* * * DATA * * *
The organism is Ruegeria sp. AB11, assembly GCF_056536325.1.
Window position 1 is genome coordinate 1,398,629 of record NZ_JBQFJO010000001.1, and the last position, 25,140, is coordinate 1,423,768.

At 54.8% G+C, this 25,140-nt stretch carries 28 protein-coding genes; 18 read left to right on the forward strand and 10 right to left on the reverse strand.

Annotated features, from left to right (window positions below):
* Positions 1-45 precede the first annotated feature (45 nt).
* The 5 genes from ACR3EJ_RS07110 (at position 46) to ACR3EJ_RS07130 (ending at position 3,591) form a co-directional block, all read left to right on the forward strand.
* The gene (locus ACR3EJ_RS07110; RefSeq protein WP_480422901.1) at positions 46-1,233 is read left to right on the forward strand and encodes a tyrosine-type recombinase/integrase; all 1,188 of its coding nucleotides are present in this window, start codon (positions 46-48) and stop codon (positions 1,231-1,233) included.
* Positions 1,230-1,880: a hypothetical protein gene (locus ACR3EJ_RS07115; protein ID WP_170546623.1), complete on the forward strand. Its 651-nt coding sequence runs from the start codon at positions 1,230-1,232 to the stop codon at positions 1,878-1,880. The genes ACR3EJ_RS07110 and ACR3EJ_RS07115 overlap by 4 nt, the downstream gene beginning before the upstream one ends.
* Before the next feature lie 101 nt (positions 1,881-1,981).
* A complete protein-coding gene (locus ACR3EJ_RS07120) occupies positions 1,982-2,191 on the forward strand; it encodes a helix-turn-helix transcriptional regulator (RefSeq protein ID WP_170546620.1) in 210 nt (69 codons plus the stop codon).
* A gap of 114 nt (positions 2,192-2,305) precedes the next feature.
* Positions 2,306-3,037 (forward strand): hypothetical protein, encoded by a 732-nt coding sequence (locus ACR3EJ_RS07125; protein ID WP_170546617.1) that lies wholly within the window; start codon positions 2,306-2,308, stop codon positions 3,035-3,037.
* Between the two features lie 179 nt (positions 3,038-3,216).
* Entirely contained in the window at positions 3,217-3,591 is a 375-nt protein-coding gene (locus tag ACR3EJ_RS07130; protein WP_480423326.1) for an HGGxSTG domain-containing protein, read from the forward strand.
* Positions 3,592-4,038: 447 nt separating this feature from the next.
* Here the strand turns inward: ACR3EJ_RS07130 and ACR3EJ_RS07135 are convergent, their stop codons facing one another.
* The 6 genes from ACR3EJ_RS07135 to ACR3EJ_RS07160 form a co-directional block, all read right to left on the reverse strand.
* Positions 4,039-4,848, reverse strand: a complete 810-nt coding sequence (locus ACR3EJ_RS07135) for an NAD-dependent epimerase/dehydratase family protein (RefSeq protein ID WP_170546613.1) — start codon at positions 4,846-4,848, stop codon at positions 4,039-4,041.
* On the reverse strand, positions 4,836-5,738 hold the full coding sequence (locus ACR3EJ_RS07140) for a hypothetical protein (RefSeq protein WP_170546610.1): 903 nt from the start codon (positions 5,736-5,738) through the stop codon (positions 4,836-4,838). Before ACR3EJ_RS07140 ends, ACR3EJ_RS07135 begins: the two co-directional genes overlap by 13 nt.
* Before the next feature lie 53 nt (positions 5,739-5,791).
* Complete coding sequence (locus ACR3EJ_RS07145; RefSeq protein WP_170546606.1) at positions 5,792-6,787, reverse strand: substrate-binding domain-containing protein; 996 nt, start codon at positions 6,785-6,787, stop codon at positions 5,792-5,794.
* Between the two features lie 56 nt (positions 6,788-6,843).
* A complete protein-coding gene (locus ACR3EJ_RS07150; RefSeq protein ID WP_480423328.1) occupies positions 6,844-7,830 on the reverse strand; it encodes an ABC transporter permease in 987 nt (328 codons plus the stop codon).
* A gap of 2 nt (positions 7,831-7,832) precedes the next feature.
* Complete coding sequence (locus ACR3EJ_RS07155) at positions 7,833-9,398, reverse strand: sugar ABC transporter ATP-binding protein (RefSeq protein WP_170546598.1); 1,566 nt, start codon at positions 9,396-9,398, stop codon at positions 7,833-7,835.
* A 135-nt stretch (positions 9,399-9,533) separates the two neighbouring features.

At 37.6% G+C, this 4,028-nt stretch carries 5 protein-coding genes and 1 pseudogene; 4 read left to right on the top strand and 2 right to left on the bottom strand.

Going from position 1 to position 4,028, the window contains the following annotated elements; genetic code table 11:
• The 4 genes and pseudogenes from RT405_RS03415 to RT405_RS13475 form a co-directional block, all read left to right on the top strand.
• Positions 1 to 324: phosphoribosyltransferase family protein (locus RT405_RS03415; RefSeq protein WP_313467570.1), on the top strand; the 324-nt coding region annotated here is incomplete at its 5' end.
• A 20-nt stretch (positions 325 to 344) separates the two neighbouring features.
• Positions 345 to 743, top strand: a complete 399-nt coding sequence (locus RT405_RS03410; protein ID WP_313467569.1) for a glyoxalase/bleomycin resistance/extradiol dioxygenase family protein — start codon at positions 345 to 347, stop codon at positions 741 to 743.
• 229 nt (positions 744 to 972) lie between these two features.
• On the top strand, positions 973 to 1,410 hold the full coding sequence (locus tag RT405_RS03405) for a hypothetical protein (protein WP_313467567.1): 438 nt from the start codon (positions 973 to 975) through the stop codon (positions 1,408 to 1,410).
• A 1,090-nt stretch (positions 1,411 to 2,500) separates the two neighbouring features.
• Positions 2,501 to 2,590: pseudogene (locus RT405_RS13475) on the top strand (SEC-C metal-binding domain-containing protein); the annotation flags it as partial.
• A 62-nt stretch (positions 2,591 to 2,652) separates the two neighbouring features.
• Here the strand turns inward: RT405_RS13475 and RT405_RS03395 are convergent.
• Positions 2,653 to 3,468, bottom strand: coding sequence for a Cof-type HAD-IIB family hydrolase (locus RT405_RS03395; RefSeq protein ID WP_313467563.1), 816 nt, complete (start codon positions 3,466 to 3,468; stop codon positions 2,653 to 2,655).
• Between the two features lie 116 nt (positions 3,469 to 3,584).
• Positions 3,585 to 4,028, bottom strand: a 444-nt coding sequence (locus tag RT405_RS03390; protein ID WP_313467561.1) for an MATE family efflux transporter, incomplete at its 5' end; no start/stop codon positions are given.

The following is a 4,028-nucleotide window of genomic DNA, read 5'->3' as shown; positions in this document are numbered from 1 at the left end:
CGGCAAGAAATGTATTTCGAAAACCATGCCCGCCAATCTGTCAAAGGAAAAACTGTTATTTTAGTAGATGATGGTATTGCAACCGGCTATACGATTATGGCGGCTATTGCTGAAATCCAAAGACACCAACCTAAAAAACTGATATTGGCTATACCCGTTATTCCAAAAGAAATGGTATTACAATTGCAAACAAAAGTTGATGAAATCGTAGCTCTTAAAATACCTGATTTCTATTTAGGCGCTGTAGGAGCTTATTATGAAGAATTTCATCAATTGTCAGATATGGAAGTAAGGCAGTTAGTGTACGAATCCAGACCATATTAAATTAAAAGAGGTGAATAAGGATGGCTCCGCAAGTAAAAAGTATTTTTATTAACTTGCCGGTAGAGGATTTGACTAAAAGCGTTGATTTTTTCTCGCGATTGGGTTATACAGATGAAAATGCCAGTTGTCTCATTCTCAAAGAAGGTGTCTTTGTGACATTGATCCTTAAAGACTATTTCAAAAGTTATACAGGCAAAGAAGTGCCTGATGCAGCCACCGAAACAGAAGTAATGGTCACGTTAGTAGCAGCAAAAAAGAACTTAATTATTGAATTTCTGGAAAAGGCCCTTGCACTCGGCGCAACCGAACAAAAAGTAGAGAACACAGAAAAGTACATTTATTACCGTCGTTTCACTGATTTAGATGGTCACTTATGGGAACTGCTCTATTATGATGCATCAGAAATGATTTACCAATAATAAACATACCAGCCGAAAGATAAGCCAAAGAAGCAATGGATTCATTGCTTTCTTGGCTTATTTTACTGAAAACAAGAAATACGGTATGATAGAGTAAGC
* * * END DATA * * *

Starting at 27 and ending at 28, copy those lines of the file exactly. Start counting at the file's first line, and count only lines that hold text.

At 37.6% G+C, this 4,028-nt stretch carries 5 protein-coding genes and 1 pseudogene; 4 read left to right on the top strand and 2 right to left on the bottom strand.

Going from position 1 to position 4,028, the window contains the following annotated elements; genetic code table 11: